A Halloween brew: the Cask of Amontillado

Saturday , 14, October 2017 12 Comments

The spooky season is upon us once again, and as HP shares his experience with the horror stories of Robert E Howard, I’ve decided to get Gothic. This month is Poctober for me, as I spend some time with a master who inspired Howard, Lovecraft, and many other great succeeding SFF writers. Before now I’d only had the barest exposure to Edgar Allan Poe. Everyone knows “The Raven,” of course, and I read “The Cask of Amontillado” back in school. I’m really glad to be revisiting.

Perhaps what’s struck me most so far is how apparent his influence was on Lovecraft especially. If Lovecraft be one of the fathers of the weird tale, then Poe is just a step back in the genre’s paternal line. The works I’ve read so far feature a dread city where Death is enthroned, madness, a horrible monstrosity, and murder most foul.

“The Cask of Amontillado,” for those unfamiliar, showcases a grim amicicide. This fact itself is not the most horrifying element. The manner in which the narrator, Montresor, slips the metaphorical noose around his friend’s neck, mocks and plays with him, and finally tightens is terrible indeed. The unnamed slight the protagonist speaks of, either real or imagined, and the unclear motive (is this true revenge or is Montresor insane?) are chilling. The way in which the victim meets his end is haunting.

The tale is full to bursting with irony and symbolism. The white nitre deposits in Montresor’s cellar are strands of the web into which the unfortunate Fortunato has fallen. The “supreme madness of the carnival season” mirrors that of the narrator.  And it is noteworthy that not once in the story does anyone refer to an actual “cask” of Amontillado…though “cask” is quite close to “casket,” isn’t it?

It’s not a long tale and I highly recommend giving it a read. Quick to consume with much to digest. H.P. Lovecraft is great for the Halloween season, but if you want a taste of one of his elders, try some Poe. You won’t regret it.

PCBushi can also be found on Twitter or at the PCBushi blog, where he ruminates on scifi/fantasy, games, and other spheres of nerd culture.






  • deuce says:

    Good post!

    Poe laid the foundations for SO much in American and world literature. “Amontillado” has always been one of my EAP favorites.

  • PCBushi says:

    Thanks, Deuce. It really is amazing to be able to come back to a fixture like Poe and appreciate him all the more for now recognizing his influence on other writers.

    One of these days I want to go back to Mark Twain and I have a feeling it’ll be a similar (if perhaps lesser) affair.

    • deuce says:

      Poe was admired by Dunsany and obviously an influence on all of the major Weird Tales writers. Only Haggard cast a shadow as great during the early 20th century in Anglophone fantasy/”weird” literature.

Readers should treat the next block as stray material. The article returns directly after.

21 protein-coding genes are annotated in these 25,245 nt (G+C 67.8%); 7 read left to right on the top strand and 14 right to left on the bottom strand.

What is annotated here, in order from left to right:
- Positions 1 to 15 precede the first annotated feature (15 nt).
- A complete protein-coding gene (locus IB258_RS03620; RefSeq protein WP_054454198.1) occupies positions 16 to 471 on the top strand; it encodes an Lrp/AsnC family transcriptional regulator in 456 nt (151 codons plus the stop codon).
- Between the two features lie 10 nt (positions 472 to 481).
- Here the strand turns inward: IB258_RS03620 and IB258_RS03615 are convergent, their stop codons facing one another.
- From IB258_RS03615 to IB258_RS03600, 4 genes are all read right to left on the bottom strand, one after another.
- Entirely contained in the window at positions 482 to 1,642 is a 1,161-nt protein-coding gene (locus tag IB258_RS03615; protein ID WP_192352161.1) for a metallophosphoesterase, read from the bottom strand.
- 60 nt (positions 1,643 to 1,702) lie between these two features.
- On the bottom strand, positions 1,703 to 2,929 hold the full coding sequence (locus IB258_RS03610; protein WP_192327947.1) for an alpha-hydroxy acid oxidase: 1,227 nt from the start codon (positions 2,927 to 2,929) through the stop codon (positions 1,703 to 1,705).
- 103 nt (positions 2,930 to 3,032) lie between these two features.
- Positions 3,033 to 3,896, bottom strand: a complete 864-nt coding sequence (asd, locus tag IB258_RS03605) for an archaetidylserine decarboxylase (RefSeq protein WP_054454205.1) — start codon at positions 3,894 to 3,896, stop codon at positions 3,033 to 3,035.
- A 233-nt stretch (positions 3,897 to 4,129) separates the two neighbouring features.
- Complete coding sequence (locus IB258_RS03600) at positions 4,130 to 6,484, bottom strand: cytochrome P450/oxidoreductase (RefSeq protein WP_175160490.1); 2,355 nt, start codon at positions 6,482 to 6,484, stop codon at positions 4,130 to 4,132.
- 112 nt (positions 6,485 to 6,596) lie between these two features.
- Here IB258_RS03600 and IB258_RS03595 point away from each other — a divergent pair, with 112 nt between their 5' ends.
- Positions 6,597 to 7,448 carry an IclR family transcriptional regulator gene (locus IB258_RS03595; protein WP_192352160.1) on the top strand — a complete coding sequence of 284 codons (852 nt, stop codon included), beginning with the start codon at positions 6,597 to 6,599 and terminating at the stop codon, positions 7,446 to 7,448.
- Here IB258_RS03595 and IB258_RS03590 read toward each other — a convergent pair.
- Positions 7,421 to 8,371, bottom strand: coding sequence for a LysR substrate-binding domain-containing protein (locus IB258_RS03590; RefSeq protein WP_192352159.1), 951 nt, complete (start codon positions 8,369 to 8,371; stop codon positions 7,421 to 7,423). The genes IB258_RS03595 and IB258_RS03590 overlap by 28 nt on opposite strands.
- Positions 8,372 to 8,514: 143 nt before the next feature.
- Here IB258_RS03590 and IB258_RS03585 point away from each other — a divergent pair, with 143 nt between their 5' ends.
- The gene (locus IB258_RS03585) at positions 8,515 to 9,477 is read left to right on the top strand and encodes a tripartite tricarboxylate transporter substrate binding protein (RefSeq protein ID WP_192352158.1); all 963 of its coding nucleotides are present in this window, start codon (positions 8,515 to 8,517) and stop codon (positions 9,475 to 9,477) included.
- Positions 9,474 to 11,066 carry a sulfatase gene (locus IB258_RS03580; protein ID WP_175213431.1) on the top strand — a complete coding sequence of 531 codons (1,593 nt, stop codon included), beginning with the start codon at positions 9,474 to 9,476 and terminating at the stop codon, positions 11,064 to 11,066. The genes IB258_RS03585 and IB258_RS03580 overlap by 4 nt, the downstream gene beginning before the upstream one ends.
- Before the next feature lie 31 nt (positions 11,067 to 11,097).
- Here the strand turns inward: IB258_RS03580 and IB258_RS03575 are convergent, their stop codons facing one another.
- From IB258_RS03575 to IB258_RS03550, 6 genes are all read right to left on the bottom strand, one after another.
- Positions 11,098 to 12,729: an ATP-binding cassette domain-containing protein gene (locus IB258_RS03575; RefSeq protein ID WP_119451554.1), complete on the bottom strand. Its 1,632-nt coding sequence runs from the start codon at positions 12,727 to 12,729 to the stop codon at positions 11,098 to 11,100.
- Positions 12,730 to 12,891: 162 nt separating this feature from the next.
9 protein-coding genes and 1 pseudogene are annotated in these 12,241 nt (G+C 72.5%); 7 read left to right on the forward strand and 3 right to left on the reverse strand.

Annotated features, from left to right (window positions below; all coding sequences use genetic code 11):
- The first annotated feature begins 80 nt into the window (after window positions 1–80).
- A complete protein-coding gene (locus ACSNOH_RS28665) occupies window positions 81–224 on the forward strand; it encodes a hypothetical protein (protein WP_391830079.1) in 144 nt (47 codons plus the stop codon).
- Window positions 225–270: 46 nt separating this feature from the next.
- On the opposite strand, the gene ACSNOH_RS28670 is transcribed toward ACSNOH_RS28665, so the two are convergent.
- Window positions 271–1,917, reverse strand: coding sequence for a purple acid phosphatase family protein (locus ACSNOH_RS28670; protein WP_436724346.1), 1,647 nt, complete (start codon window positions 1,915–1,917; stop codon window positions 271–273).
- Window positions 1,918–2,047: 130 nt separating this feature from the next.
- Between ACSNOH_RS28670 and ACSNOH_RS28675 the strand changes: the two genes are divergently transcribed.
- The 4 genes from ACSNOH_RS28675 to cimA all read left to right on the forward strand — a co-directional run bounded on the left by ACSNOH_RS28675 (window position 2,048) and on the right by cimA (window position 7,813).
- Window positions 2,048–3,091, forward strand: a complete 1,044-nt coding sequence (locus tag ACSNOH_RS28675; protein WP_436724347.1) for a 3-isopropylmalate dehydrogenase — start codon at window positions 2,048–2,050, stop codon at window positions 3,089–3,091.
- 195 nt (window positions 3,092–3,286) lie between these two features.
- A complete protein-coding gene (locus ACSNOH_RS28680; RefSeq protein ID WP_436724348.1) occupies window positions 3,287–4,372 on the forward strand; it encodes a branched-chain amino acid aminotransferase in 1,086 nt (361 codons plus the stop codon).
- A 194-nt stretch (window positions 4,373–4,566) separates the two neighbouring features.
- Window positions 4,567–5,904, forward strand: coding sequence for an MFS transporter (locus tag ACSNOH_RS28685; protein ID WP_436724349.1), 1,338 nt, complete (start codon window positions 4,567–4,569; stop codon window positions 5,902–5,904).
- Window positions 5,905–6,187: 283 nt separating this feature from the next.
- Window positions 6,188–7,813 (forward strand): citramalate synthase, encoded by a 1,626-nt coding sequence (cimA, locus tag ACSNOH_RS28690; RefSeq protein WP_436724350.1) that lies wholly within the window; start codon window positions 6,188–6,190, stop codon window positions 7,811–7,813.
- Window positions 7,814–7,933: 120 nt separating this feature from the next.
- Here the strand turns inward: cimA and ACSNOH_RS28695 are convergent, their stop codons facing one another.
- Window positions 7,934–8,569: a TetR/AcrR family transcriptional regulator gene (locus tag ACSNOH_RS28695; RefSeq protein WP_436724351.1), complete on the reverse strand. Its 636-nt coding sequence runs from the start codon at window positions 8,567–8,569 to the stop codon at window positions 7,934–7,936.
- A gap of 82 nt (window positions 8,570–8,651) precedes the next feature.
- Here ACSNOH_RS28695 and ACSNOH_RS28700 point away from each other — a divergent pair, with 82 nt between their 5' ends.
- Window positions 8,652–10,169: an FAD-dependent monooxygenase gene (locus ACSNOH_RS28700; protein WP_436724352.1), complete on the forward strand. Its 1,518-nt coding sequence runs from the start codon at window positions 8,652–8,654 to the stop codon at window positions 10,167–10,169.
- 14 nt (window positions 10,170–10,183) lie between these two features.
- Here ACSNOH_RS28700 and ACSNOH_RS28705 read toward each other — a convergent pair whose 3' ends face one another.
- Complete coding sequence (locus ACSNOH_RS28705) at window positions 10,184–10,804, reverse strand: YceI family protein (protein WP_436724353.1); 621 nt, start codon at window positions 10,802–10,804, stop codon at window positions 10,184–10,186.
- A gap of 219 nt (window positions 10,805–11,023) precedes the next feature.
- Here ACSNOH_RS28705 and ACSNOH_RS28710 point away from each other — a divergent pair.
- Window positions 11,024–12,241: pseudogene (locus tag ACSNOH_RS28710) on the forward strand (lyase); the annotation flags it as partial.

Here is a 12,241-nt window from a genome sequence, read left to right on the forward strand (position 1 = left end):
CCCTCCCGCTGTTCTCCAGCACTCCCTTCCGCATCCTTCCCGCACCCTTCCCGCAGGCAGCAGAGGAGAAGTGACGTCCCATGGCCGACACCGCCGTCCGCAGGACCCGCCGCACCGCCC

Twain is a flawed titan, IMO. Lots of wit and wisdom, but his high level of bile and misanthropy can wear at times.

  • Anthony says:

    Poe is one of my favorites! Probably the scariest story I’ve ever read is “The Fall of the House of Usher” a Gothic and horror masterpiece. I’m also fond of “The Pit and the Pendulum”, which is known for its – for a Poe story – unusual ending.

    • Anthony says:

      Actually – and sorry for clogging up your comments section – come to think of it there are very few writers EVER as influential as Poe. His impact on horror, science fiction, AND fantasy stories was immense, and in all three cases can hardly be overstated.

    • deuce says:

      “Probably the scariest story I’ve ever read is “The Fall of the House of Usher” a Gothic and horror masterpiece.”

      You and Robert E. Howard both. Imagine that.

  • Anthony says:

    And of course the influence of his Dupin stories can hardly be overstated – “The Purloined Letter” in particular is quite a clever little puzzle piece.

  • deuce says:

    BTW, Shadowridge Press has just published what I think will be a classic edition of THE NARRATIVE OF ARTHUR GORDON PYM:


    A true labor of love from Shadowridge.

    “Narrative” doesn’t get the credit it deserves as a pioneering work of science-fantasy. Verne loved it so much that he wrote a sequel.

  • I read The Cask of Amontillado when I was eight. Testimony to its effectiveness, it gave me claustrophobia, which I still have. I should read more Poe, though hopefully not gain more phobias therefrom!

  • Perhaps my favorite Poe story and interesting for what it doesn’t have.

    In the normal revenge story, we’d get some detail on the offense so we could sympathize or feel repulsion towards disproportionate revenge.

    Poe doesn’t give us a bit of that except mentioning “the thousand injuries of Fortunato”.

    You can read it aloud in several ways.

    Perhaps some people just got it comin’.

    Perhaps its a confession of contrition 50 years later.

    Perhaps, as Vincent Price played it in “An Evening with Poe”, it’s one long gloat fest.


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